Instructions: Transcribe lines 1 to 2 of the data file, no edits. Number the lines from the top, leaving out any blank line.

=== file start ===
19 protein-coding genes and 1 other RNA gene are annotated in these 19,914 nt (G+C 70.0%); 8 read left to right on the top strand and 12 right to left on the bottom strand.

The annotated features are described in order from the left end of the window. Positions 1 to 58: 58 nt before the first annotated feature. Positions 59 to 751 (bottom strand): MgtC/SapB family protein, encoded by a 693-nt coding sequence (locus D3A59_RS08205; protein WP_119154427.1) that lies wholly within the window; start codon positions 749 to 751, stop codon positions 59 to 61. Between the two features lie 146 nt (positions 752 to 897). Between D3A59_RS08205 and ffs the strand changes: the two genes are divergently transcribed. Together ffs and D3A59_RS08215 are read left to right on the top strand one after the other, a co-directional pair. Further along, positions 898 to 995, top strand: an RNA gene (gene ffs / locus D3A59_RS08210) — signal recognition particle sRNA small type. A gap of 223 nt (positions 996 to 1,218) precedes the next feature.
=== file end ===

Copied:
19 protein-coding genes and 1 other RNA gene are annotated in these 19,914 nt (G+C 70.0%); 8 read left to right on the top strand and 12 right to left on the bottom strand.

The annotated features are described in order from the left end of the window. Positions 1 to 58: 58 nt before the first annotated feature. Positions 59 to 751 (bottom strand): MgtC/SapB family protein, encoded by a 693-nt coding sequence (locus D3A59_RS08205; protein WP_119154427.1) that lies wholly within the window; start codon positions 749 to 751, stop codon positions 59 to 61. Between the two features lie 146 nt (positions 752 to 897). Between D3A59_RS08205 and ffs the strand changes: the two genes are divergently transcribed. Together ffs and D3A59_RS08215 are read left to right on the top strand one after the other, a co-directional pair. Further along, positions 898 to 995, top strand: an RNA gene (gene ffs / locus D3A59_RS08210) — signal recognition particle sRNA small type. A gap of 223 nt (positions 996 to 1,218) precedes the next feature.